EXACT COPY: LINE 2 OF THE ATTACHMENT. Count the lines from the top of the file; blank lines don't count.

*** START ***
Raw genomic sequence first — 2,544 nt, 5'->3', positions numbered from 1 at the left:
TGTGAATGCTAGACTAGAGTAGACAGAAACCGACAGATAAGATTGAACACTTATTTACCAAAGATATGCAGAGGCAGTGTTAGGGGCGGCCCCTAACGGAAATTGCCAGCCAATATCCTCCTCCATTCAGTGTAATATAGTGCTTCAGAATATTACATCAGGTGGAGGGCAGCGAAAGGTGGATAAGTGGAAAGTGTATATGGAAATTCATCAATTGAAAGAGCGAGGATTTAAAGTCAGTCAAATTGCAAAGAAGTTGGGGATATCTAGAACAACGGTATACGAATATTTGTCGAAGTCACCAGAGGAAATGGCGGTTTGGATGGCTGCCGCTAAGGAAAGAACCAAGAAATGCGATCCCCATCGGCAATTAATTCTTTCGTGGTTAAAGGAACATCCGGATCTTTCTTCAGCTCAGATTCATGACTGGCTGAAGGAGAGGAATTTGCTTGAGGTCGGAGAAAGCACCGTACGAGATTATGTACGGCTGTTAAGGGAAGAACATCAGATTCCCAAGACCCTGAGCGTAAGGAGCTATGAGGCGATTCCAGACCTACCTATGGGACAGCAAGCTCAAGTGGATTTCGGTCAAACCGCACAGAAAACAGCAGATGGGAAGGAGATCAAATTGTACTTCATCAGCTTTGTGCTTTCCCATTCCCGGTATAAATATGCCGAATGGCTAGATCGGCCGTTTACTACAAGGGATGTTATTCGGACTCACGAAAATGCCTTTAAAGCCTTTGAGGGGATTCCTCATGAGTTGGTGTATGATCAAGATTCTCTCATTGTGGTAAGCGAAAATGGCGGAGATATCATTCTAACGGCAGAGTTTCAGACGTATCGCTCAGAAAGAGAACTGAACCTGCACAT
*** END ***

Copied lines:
TGTGAATGCTAGACTAGAGTAGACAGAAACCGACAGATAAGATTGAACACTTATTTACCAAAGATATGCAGAGGCAGTGTTAGGGGCGGCCCCTAACGGAAATTGCCAGCCAATATCCTCCTCCATTCAGTGTAATATAGTGCTTCAGAATATTACATCAGGTGGAGGGCAGCGAAAGGTGGATAAGTGGAAAGTGTATATGGAAATTCATCAATTGAAAGAGCGAGGATTTAAAGTCAGTCAAATTGCAAAGAAGTTGGGGATATCTAGAACAACGGTATACGAATATTTGTCGAAGTCACCAGAGGAAATGGCGGTTTGGATGGCTGCCGCTAAGGAAAGAACCAAGAAATGCGATCCCCATCGGCAATTAATTCTTTCGTGGTTAAAGGAACATCCGGATCTTTCTTCAGCTCAGATTCATGACTGGCTGAAGGAGAGGAATTTGCTTGAGGTCGGAGAAAGCACCGTACGAGATTATGTACGGCTGTTAAGGGAAGAACATCAGATTCCCAAGACCCTGAGCGTAAGGAGCTATGAGGCGATTCCAGACCTACCTATGGGACAGCAAGCTCAAGTGGATTTCGGTCAAACCGCACAGAAAACAGCAGATGGGAAGGAGATCAAATTGTACTTCATCAGCTTTGTGCTTTCCCATTCCCGGTATAAATATGCCGAATGGCTAGATCGGCCGTTTACTACAAGGGATGTTATTCGGACTCACGAAAATGCCTTTAAAGCCTTTGAGGGGATTCCTCATGAGTTGGTGTATGATCAAGATTCTCTCATTGTGGTAAGCGAAAATGGCGGAGATATCATTCTAACGGCAGAGTTTCAGACGTATCGCTCAGAAAGAGAACTGAACCTGCACAT